I divested myself of my gas-guzzling SUV. (Alright, alright; most of you know it was at my wife's advice but now you all know; she wouldn't let me keep it, 'cause "we're poor.")

The icing on the cake was when recently we were having trouble with the huge water heater at the restaurant. My wife smelled gas; I wasn't there, so I placed an emergency call. Not only did they confirm that the water heater was leaking gas, but (probably because it was the day before Christmas eve and they really didn't want to be there) they decided (over my wife's verbal vitriol aimed at them because they couldn't fix the water heater) "tagged" my furnace and locked off the gas valve to that it could no longer be (legally) turned on. (I could kick myself in the ass 'cause I'd hazard a guess that $200 in cash and a couple of cocktails would've convinced the gas company representative not to behave as he did.) The new furnace is going to cost as much as we got for my used SUV, in the long run. But hopefully, because we opted for an energy-efficient model, we'll recoup the costs quickly enough. The restaurant, despite electric heaters placed all over, has not been at a temperature of over 57 degrees since. Customers have sat down and then arisen, moments later, to leave, some silent; some complaining that the place is a "refrigerator." The workmen have promised me that the installation of the new one will be complete before our New Year's Eve party.

Karma sure came around and bit my wife in the ass and she's admitted it. Would it not have been for the Depression-era mentality to which she subscribes (the one which impelled me to get rid of my SUV, which was bought and paid for, and a great deal), the bad luck of needing the furnace replacement wouldn't have happened.

The gas company, meantime, is going to have to deal with reparations for a whole mess of damages (ripping out electrical wires — against code because they're supposed to find a circuit breaker; misreading of CO meter — our plumber conceded that there was a dangerous amount of rust inside the furnace, but why not just write that down instead of fabricating a CO reading and making me and my customers cold for a week?)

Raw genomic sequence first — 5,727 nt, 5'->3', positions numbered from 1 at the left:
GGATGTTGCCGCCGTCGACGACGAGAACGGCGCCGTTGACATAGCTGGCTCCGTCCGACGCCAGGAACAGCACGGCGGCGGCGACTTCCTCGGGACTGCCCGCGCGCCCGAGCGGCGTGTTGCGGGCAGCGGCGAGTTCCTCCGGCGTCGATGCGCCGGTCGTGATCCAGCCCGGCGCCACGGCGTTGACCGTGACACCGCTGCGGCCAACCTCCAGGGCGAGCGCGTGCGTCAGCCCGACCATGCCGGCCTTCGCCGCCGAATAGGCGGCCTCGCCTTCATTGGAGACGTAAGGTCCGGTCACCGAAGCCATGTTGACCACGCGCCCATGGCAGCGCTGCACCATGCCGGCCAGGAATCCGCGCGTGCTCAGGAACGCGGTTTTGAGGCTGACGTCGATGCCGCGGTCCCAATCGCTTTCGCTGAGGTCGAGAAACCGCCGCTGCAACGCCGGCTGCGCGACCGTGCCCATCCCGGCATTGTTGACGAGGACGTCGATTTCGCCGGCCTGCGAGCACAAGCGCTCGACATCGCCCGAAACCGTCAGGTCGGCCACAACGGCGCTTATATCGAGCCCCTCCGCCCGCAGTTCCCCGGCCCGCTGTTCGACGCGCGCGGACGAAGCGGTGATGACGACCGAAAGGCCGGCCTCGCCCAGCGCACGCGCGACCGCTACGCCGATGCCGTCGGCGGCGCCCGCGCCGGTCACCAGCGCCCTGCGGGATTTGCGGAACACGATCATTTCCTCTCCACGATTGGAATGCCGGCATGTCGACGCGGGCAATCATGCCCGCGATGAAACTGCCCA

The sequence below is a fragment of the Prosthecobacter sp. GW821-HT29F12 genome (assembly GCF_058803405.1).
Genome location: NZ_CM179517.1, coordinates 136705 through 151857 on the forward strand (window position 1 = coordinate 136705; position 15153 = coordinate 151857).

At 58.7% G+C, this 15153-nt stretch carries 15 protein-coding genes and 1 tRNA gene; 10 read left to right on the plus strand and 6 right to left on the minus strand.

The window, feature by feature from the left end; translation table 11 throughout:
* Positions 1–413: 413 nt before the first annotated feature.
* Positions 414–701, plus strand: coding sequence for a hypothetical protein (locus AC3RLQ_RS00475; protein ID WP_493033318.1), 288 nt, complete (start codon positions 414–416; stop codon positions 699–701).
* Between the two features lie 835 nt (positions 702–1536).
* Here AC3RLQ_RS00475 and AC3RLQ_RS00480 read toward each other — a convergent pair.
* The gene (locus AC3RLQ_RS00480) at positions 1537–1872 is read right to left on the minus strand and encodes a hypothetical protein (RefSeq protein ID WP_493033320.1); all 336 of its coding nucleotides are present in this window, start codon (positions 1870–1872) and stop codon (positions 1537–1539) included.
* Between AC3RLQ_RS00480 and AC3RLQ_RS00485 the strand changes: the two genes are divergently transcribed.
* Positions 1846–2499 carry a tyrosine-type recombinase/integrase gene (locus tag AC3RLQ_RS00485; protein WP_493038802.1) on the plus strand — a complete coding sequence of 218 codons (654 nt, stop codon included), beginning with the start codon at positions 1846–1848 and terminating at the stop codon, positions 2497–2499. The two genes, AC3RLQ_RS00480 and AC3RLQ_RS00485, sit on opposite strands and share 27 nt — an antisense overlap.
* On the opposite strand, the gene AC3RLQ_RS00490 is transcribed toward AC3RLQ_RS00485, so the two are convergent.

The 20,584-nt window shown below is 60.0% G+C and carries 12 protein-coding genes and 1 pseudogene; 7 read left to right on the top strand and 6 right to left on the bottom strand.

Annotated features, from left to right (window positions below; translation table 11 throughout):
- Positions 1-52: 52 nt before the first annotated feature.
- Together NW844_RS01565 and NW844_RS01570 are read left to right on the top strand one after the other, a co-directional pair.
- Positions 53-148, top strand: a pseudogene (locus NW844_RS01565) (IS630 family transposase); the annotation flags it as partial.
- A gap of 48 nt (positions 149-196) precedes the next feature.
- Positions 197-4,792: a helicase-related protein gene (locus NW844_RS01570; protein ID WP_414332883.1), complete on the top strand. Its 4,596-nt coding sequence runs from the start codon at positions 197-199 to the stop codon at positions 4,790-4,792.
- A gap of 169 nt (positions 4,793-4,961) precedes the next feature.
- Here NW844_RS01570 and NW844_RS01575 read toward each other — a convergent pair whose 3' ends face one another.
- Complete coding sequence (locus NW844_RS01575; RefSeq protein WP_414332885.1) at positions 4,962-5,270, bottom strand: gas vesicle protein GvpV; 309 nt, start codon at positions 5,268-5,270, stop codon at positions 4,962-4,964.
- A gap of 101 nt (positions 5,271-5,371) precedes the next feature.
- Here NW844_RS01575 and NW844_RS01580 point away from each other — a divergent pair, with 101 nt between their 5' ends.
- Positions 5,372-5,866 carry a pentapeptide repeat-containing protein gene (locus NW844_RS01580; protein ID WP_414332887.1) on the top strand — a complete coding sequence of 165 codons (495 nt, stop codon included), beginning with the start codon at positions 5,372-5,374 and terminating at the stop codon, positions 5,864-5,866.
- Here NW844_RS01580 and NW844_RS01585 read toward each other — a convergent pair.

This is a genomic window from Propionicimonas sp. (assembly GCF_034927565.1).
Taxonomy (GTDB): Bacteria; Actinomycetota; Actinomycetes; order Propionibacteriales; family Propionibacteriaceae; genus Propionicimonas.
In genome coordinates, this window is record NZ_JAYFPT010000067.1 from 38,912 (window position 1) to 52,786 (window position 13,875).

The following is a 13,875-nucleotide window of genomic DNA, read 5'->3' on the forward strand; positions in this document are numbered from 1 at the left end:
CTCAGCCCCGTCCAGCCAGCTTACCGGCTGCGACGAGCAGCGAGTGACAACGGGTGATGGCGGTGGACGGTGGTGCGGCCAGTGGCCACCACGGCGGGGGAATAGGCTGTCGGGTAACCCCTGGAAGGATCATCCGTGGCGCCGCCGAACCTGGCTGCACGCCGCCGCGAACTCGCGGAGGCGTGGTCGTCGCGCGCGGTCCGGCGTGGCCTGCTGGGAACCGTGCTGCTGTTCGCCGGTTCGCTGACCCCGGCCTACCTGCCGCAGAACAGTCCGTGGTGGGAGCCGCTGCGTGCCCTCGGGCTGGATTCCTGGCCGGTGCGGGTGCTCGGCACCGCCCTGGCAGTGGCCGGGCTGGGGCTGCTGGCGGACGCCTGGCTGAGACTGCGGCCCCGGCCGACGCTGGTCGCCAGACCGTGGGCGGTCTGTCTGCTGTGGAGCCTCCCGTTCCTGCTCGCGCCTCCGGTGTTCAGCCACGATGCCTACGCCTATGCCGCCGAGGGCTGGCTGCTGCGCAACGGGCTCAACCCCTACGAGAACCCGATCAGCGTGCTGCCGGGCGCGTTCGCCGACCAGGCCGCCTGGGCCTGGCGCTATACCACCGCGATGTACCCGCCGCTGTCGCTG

I wish you all a very happy, healthy New Year celebration. I get to celebrate two; the first day of the Gregorian Calendar, and Chinese New Year's as well, in February. What the hell, why don't we all celebrate the incoming year of the Boar (or pig, whichever you prefer). I'm sure that Buddha will forgive you heathens for double-dipping.

  1. "Baby It's Cold Outside" is a delightful, non-religious jazz song which is much more about Winter and snuggling than about the holidays. Music and lyrics by the great Frank Loesser. Dinah Shore and Frank Clarke hit the charts in 1949 with it for weeks, peaking at #4 on the Billboard Charts.
  2. The traffic in downtown Hartford, Connecticut has been absolutely out of control for years now. Who the hell are they talking to when they caution that one should drive slower, lest one encounter the dreaded, invisible "Black ice" and spin to one's death off of a highway overcross. Driving slow in our neck of the woods means keeping one's speed to ten miles per hour over the posted limit, no matter what the road conditions. Oh, I figured it out. They must've been addressing the 75-year old driver on Route 9 south who was driving 45 in a 65 mile per hour zone. She was rammed by a tow-truck, equipped with a snowplow, with vehicle in tow. The driver continued on his way and wasn't found. The driver who was hit could only tell law enforcement "a big truck honked his horn at me, and then he hit me, on purpose, and once I was in a ditch he continued on his merry way. The driver couldn't provide a description of either the truck or vehicle in tow, nor did any other drivers come forth; probably because they were delighted that the offending slow-poke had been gotten rid of. This story of a poor woman whose life could've been cut short by a reckless hellion brings me no joy, it merely underscores the fact that some people are far better off taking local roads to their destination.